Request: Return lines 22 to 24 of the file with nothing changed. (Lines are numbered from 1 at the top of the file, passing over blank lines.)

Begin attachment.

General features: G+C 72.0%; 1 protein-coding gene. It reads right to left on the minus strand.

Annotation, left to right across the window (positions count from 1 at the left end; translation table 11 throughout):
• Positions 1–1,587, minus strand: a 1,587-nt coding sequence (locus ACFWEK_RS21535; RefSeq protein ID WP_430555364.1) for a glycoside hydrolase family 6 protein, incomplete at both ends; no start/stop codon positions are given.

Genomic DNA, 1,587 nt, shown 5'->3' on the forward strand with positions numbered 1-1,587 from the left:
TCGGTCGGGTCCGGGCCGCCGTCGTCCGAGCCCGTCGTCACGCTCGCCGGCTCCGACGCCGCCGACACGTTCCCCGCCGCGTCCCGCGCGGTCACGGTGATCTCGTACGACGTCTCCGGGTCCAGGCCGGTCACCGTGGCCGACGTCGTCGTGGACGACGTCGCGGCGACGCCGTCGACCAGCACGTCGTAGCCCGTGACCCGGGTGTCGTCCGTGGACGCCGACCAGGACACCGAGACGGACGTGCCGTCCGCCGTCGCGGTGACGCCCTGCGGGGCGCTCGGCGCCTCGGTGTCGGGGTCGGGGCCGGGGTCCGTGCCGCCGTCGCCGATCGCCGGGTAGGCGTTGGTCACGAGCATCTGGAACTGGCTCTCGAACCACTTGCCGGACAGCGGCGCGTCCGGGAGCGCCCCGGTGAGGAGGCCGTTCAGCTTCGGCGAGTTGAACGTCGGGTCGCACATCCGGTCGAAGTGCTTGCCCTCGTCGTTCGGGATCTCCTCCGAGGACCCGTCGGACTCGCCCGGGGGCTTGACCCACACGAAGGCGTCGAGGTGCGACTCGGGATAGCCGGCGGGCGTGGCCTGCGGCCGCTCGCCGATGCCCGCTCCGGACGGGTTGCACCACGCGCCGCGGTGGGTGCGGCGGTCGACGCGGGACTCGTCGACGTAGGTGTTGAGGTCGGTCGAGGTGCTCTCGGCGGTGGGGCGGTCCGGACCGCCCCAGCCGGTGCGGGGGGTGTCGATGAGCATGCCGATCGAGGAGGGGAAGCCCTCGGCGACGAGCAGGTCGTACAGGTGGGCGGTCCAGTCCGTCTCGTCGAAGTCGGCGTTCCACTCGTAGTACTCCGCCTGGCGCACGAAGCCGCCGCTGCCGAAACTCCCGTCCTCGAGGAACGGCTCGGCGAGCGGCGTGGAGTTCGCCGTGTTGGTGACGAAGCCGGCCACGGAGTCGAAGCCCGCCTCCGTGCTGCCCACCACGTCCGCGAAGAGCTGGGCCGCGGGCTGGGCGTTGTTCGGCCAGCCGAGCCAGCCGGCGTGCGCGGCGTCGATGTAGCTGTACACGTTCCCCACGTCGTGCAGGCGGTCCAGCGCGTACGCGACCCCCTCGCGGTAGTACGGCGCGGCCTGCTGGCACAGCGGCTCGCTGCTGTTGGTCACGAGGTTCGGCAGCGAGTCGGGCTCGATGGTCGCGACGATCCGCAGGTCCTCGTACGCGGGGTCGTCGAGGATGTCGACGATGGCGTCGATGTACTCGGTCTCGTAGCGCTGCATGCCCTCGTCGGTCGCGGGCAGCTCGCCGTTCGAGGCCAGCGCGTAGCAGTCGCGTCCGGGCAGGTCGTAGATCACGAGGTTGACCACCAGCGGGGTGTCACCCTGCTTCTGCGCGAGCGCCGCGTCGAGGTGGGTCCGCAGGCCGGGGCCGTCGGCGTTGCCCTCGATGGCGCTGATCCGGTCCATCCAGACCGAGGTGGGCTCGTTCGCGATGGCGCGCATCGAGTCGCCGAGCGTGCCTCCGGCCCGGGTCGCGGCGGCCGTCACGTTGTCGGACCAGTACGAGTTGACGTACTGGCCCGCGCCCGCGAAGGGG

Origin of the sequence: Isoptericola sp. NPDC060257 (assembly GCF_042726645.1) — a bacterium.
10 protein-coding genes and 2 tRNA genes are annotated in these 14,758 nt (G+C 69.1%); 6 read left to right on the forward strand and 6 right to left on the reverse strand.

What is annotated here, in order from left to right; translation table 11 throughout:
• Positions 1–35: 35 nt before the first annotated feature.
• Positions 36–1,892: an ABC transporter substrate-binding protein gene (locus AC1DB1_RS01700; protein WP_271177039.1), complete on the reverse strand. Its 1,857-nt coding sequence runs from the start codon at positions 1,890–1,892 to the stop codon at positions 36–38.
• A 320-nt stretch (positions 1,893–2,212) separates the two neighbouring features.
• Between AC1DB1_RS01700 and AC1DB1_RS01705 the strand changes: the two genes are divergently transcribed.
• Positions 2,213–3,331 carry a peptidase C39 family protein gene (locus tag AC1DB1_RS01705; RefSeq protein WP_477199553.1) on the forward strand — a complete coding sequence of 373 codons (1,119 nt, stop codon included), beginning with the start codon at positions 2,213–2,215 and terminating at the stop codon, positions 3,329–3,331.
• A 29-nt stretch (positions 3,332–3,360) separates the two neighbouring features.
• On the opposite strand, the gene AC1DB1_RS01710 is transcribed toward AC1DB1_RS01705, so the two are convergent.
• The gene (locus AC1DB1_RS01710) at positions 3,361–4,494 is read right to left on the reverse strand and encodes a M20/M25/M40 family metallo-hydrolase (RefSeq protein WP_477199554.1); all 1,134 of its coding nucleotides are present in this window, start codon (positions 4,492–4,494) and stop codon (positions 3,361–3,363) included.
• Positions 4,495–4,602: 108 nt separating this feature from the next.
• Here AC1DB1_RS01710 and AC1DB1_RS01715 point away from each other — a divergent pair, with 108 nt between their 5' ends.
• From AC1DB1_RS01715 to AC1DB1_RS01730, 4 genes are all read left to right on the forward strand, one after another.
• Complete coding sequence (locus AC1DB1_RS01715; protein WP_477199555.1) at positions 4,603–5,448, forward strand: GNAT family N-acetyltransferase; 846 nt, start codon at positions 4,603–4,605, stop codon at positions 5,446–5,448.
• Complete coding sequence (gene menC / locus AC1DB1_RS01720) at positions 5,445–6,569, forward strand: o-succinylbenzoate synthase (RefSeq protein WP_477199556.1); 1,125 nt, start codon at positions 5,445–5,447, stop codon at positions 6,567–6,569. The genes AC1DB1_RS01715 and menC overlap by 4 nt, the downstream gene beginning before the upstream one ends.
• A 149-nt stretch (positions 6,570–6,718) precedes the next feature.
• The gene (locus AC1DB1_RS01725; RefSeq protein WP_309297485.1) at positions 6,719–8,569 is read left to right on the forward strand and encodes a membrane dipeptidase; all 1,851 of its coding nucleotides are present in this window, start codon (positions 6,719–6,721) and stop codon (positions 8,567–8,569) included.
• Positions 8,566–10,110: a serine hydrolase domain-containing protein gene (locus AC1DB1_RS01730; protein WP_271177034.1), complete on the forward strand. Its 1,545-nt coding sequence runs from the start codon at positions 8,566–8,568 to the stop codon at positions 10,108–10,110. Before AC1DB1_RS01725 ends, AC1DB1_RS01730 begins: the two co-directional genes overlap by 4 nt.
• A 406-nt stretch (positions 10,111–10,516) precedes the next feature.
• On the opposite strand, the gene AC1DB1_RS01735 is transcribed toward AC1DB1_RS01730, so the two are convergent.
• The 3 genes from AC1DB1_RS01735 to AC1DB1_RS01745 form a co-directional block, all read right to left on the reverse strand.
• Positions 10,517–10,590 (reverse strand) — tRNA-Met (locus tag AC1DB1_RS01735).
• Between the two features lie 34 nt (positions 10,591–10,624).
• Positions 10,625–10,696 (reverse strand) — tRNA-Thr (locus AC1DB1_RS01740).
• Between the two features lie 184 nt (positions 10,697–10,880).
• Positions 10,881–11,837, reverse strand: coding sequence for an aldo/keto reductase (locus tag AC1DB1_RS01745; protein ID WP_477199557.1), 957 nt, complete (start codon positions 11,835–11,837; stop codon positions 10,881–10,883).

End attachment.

• A 149-nt stretch (positions 6,570–6,718) precedes the next feature.
• The gene (locus AC1DB1_RS01725; RefSeq protein WP_309297485.1) at positions 6,719–8,569 is read left to right on the forward strand and encodes a membrane dipeptidase; all 1,851 of its coding nucleotides are present in this window, start codon (positions 6,719–6,721) and stop codon (positions 8,567–8,569) included.
• Positions 8,566–10,110: a serine hydrolase domain-containing protein gene (locus AC1DB1_RS01730; protein WP_271177034.1), complete on the forward strand. Its 1,545-nt coding sequence runs from the start codon at positions 8,566–8,568 to the stop codon at positions 10,108–10,110. Before AC1DB1_RS01725 ends, AC1DB1_RS01730 begins: the two co-directional genes overlap by 4 nt.